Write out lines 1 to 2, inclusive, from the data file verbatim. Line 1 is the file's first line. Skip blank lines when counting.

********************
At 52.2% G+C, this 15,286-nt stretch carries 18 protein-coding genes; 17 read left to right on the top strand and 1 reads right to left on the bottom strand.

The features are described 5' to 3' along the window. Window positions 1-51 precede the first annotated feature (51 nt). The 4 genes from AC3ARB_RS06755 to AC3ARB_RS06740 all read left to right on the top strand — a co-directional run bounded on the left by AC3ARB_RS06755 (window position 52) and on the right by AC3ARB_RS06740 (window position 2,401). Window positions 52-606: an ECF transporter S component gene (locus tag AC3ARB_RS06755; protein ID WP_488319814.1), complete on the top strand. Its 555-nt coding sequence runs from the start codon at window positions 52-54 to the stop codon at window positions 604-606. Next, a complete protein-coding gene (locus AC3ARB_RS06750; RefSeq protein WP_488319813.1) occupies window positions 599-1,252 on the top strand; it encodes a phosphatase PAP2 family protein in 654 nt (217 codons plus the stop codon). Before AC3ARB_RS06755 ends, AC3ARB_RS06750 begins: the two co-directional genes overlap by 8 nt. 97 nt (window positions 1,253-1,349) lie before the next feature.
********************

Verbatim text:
At 52.2% G+C, this 15,286-nt stretch carries 18 protein-coding genes; 17 read left to right on the top strand and 1 reads right to left on the bottom strand.

The features are described 5' to 3' along the window. Window positions 1-51 precede the first annotated feature (51 nt). The 4 genes from AC3ARB_RS06755 to AC3ARB_RS06740 all read left to right on the top strand — a co-directional run bounded on the left by AC3ARB_RS06755 (window position 52) and on the right by AC3ARB_RS06740 (window position 2,401). Window positions 52-606: an ECF transporter S component gene (locus tag AC3ARB_RS06755; protein ID WP_488319814.1), complete on the top strand. Its 555-nt coding sequence runs from the start codon at window positions 52-54 to the stop codon at window positions 604-606. Next, a complete protein-coding gene (locus AC3ARB_RS06750; RefSeq protein WP_488319813.1) occupies window positions 599-1,252 on the top strand; it encodes a phosphatase PAP2 family protein in 654 nt (217 codons plus the stop codon). Before AC3ARB_RS06755 ends, AC3ARB_RS06750 begins: the two co-directional genes overlap by 8 nt. 97 nt (window positions 1,253-1,349) lie before the next feature.